A seven-year R&D programme has led to Legiolert, a new liquid culture testing technology that provides a faster method for detecting and quantifying Legionella pneumophila in water samples. Andrew Headland, Senior Business Manager for the IDEXX Water Division, EMEA, explains the method
Legionnaires’ disease is of particular concern to healthcare estates managers, as it typically takes a long time to confirm the presence of Legionella bacteria in the water system and the effects of the disease can be fatal. It is estimated that up to 70% of all building water systems may have some degree of contamination,1 with both potable and non-potable systems at risk.
Potable sources include taps, showers, ice machines, humidifiers and hydrotherapy pools. Non-potable include air conditioning cooling towers; many major outbreaks have been associated with these sources.
Of the numerous species of Legionella, the primary causative species of Legionnaires’ disease is Legionella pneumophila. Between 2014 and 2016, in England and Wales there were 1,070 reported cases of Legionnaires’ diseases, with 99.7% of cases being identified as being caused by Legionella pneumophila. [Public Health England Legionnaires’ disease in residents of England and Wales – 2016. March, 2018]
For building and facilities managers, it is essential that water systems are regularly and carefully monitored and remedial actions taken as swiftly as possible when necessary.
The threat of Legionella in a water system comes from its ability to form and thrive in biofilm. Biofilm consist of colonies of initially free-swimming bacteria that secrete a protective slimy matrix to ‘glue’ themselves to inert surfaces. Biofilms build up as bacteria multiply and bind together to form a stable ‘community’.
These biofilms can develop on any damp non-sterile surface, including all surfaces in drinking water distribution networks and domestic plumbing systems.
As the biofilm forms, the microorganisms proliferate, and can spread by breaking off to reattach elsewhere in the piping, or to emerge from the system in an aerosol. It is as an aerosol that Legionella pneumophila reaches its victims, where it is inhaled into the lungs.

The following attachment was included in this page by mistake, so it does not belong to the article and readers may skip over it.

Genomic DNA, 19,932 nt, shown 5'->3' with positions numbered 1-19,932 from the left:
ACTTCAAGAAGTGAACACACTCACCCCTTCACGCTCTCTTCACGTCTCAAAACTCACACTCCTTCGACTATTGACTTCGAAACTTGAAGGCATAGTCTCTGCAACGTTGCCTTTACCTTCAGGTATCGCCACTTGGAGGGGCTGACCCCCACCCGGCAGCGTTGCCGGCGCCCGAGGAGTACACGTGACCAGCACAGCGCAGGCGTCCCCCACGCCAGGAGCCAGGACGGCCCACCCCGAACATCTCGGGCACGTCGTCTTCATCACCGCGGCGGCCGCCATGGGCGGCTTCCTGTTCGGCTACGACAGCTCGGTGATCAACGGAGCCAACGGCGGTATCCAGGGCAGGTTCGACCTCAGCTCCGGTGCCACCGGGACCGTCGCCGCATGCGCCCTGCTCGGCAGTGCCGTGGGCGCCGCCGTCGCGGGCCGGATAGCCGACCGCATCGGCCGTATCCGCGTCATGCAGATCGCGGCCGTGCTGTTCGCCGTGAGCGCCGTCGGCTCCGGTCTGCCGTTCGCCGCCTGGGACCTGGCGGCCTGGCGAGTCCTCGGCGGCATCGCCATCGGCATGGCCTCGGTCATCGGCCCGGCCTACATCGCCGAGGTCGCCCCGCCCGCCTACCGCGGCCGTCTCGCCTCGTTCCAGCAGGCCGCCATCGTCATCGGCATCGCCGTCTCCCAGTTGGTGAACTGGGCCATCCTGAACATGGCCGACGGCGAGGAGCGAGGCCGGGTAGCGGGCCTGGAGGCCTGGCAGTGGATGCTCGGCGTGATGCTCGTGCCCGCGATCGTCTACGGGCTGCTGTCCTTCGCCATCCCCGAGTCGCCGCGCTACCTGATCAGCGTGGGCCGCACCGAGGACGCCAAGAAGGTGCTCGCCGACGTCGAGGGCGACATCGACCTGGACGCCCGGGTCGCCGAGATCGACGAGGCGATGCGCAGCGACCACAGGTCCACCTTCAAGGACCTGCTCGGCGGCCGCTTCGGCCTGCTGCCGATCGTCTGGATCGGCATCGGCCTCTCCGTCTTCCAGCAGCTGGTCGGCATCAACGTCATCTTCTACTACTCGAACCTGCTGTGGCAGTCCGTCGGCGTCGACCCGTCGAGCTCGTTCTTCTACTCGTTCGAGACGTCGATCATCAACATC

Aerosols may be released indoors from showers, flushed toilets and running taps, or in the wider environment from an evaporative cooling tower; the bacteria are able to travel up to three miles in contaminated water droplets.
To combat the risks of bacterial contamination, facilities managers need to establish an effective water management plan, which will be unique to each location and make a commitment to regular testing for Legionella. This may be more challenging in older hospital buildings where water systems may have been adapted and altered many times during their use.
Through good water management, the threat can be minimised, even though Legionella pneumophila can survive both in acidic conditions and at relatively high temperatures of up to 50°C.
Reducing the use of flexible hoses and plastics in piping can decrease the build-up of biofilm; but it is crucial that hot water is heated to at least to 60°C and distributed at 55°C in healthcare water systems – as advised in the UK’s safe water guidance HTM 04-01 and technical guidance HSG274 – and that cold water stays cold, ideally below 20°C.
Legiolert provides a significantly faster method for detecting and quantifying Legionella pneumophila
Maintenance of systems should involve regular inspection and cleaning (when necessary) of system components and flushing regimes to keep water moving and reduce stagnation, and if possible, ‘system dead legs’ where water can accumulate should be removed. Rubber and plastic components should be avoided and biocides should also be added to water where necessary.
Water needs to be monitored regularly to check that control measures are effective. In the UK, HSG274 and HTM 04-01 set out how to achieve best practice in water management by implementing appropriate water safety plans.
The traditional method for measuring the presence of Legionella bacteria in water samples involves using a complex agar-plate culture test involving numerous steps, which can take up to 14 days to provide confirmed results.
The test has been in use for over 30 years, but is limited by its complexity, lack of sensitivity and accuracy.
The method uses membrane filtration to concentrate large volume samples and harvest bacterial cells. Target organisms may be lost or damaged during this process, and any non-target bacteria in the sample may overwhelm slower-growing Legionella. This can lead to results being discarded without establishing whether Legionella pneumophila may actually be present in a sample.